Picking up the correct Leads PLEASE HELP!!!! - The Horse Forum
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post #1 of 8 Old 11-10-2008, 11:22 PM Thread Starter
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Question Picking up the correct Leads PLEASE HELP!!!!

So today I was lungeing my yearling and gettting him some exercise because he was in his stall most the day due to it being really rainy outside and I was wondering if anyone could help me with getting him to pick up the corrrect leads. The only way I could think of is making him go faster at the canter and then he does usually change it but can anyone give me some tips or an easier way to get him to pick them up better. I know he wont be 100% perfect but is there any exercises or anything to help with picking up the correct leads while lungeing. Any tips will be much apreciated and thanks in advanced
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post #2 of 8 Old 11-11-2008, 12:45 AM
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I would stongly advise against lunging your yearling, especially at high speeds. The torque is very hard on their developing legs. Do you have an arena where you can lunge him at liberty? That would work to get his energy out, and keep the stress of circling off of his legs. Personally, I would not worry about teaching leads on a lunge line to a yearling... these things will come in time.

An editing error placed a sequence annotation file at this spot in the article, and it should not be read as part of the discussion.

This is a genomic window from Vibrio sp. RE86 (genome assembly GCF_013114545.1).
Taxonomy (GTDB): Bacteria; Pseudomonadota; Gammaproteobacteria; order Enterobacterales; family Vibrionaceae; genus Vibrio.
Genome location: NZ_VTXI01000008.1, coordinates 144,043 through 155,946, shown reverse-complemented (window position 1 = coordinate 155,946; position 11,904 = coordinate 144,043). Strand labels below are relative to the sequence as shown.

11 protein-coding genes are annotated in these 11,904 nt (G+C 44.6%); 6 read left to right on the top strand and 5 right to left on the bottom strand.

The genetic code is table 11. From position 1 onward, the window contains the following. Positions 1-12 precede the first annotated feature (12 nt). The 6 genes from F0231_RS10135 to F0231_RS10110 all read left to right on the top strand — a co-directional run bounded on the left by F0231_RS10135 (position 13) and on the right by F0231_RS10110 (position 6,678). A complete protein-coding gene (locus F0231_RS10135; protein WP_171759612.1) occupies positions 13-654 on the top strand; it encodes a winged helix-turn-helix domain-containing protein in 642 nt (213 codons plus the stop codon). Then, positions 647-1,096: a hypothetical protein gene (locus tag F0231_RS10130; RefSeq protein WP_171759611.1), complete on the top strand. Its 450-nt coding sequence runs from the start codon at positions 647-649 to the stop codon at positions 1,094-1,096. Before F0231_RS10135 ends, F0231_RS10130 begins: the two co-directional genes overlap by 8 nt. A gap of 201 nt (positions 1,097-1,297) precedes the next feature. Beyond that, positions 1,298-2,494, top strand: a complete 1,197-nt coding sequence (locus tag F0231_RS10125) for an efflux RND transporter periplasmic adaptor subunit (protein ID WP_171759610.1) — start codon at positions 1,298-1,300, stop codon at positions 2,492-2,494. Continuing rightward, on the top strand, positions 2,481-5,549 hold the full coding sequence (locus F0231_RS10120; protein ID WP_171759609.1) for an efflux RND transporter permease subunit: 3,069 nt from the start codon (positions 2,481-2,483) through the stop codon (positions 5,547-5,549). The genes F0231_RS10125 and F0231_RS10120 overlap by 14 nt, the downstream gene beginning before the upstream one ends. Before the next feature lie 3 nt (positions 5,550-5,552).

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post #3 of 8 Old 11-11-2008, 08:37 AM
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I agree with AK...it's wayyyyy to hard on their joints and can lead to serious problems later in life. And I also agree....I wouldn't bother trying to teach him leads now...wait until he gets older
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post #4 of 8 Old 11-11-2008, 12:29 PM Thread Starter
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Well then at what age would you lunge them. He is almost two in janurary.
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post #5 of 8 Old 11-12-2008, 01:33 AM
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Personally, I would save lunging as a regular form of exercise until well after age three...I would ride regularly before I lunged regularly. This preference is based on what I have read and heard about the impact lunging has on developing legs. I think you could probably free lunge in a large round pen earlier as long as it was not to fast or repetitive.

Also, a lot of this comes down to personal choices on how we should raise our babies. Some people start jumping horses young (around 3), whereas I would prefer not to start this until age 5 or 6. There are futurity horses out there being ridden at Nat. level shows heavily at age 2, where I prefer to saddle break at 2, but really start at 3.

For my baby (who is six month now), as a yearling I plan on introducing him to the bridle. I plan on ponying him on trail rides, teaching him to yield to pressure at all the key riding spots (from the ground), teaching him to ground drive in a bridle, continuing to develop his in hand manners, and exposing him more (started this kind of stuff from day one) to clippers, bathing, farrier, banding, braiding.